I've said goodbye to carbs, but this time of year I become obsessed with all the shit I can't eat. Having recently read all the Harry Potter books, I am now obsessed not only with existing foodstuffs, but imaginary ones: how fucking good does a pumpkin pasty sound?

F is for Fall Fashion

Finally. Finally. Leggings, tights, scarves, sweaters, cardigans, knee socks, boots, hats... After spending months schlepping around in the lightest knits you can find, layering is finally back in your vocab.

So it's time to head on over to Pinterest and feel that feeling I call "pinspiration," which is a combination of soaring creative inspiration and abject despair. All those outfits I totally appreciate and deserve cost more than my truck and are intended for people who land in a very different body fat category.

G is for Guns

Fall is the best shooting weather. Don't be a sissy. Strap up and get your bang-bang on.

H is for Home

The best part of the holidays is seeing family, but the worst part is figuring out how to divide a very small amount of time between Mom, Dad, and in-laws, who in an apparent effort to make everything complicated, insist on living in three different states.

I used to have this dream that everybody I love would live on the same street. Better yet, all together in a giant house with various wings and whatnot. Oh, and a room made of trampolines. And a heated pool with a glass dome for a ceiling.

Not everything works out like you imagine.

I is for It's the Great Pumpkin, Charlie Brown!

Those classic Peanuts cartoons are still hilarious and poignant, and the story of the Great Pumpkin is one of the best. If you were to put on some knee-high orange-and-black-striped socks, curl up on the couch with a blanket, and drink a pumpkin spice latte while watching It's the Great Pumpkin, Charlie Brown, you might achieve nirvana.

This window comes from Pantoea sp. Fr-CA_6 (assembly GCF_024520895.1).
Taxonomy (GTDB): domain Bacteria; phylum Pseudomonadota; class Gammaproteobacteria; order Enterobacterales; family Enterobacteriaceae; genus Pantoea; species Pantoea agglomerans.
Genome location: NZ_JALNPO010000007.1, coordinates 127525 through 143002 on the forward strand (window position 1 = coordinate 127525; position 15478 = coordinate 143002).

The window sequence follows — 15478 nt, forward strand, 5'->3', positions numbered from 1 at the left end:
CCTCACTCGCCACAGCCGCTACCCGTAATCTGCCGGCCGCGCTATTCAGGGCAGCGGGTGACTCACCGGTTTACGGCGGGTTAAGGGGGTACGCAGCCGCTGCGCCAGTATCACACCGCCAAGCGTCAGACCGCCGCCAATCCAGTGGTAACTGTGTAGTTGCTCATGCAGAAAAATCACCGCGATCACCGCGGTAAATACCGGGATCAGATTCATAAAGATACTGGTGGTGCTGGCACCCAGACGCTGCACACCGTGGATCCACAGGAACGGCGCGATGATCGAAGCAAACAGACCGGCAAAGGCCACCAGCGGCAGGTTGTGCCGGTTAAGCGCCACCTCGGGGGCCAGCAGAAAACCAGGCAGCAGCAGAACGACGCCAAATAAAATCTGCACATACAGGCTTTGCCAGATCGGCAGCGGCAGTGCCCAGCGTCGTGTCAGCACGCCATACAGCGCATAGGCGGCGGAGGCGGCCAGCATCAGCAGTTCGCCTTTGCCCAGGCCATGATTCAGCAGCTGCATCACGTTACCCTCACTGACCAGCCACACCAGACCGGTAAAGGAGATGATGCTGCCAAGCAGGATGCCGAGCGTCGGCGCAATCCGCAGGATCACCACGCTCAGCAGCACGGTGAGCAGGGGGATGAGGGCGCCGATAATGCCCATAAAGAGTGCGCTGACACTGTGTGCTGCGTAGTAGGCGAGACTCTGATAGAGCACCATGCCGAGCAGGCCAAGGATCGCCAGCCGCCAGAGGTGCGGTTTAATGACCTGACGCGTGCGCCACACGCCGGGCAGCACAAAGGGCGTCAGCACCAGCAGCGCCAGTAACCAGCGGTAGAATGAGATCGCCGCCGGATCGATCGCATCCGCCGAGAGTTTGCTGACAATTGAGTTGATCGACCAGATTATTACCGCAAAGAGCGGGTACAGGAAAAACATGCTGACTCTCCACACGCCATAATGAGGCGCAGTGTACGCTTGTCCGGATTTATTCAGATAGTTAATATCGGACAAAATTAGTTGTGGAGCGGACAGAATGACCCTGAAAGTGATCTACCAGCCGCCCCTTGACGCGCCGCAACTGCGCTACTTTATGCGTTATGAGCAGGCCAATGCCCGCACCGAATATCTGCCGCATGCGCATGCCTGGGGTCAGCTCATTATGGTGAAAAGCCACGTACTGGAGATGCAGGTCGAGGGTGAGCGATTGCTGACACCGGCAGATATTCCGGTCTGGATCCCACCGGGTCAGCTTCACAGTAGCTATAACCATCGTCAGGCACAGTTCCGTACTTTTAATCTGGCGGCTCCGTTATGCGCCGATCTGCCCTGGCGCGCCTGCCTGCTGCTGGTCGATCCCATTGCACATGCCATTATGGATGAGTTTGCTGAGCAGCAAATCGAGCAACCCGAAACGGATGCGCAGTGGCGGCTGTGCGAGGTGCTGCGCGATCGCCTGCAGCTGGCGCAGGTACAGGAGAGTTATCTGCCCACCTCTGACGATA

J is for Jackets

Outerwear, baby. Bust it on out.

My goal is to find and afford an authentic vintage black leather motorcycle jacket. So if you wanna buy me one... You just go ahead and feel free.

K is for Keeping Warm

Fireplaces, hot chocolate and cider, cozy clothes, coffee... All the various methods of staying warm are most of what make fall so magical for those of us who live in places with really hot summers.

It really is like a magic trick when those first cool days show up. "How is it possible that I'm turning off the A/C in my truck?" I thought to myself today. That first time I turn the heater on... It's a beautiful moment every year.

L is for Lattes

Breve lattes, to be exact. If you've never had a latte or cappuccino made with half-and-half instead of milk, go directly to your friendly neighborhood coffee shop and ask for one. You can thank me later. Then put on an adorable fall outfit and have someone take a photo of you with your to-go cup and put it on Pinterest, because apparently that is required by law now.

M is for Martha Stewart Living

Does anybody else want to murder Martha Stewart while she sleeps? Here is what happens in your brain when you look through an issue of Martha Stewart Living:

1. Wow, look at how gorgeous this pumpkin-related project looks. And it's so easy! I'll just turn down the corner of this page...
2. Wait, this project looks cool, too. Ooh, and these party decorations... I should have a party... This recipe would be perfect to make if I just had coriander seeds...
3. *Bzzztzzztzfjfhghfjfh OVERLOAD OVERLOAD OVERLOAD*

N is for The Nightmare Before Christmas

The truth is, I always get bored like an hour into this movie and quit watching, but the imagery is perfection, and Jack Skellington's voice is like buttah.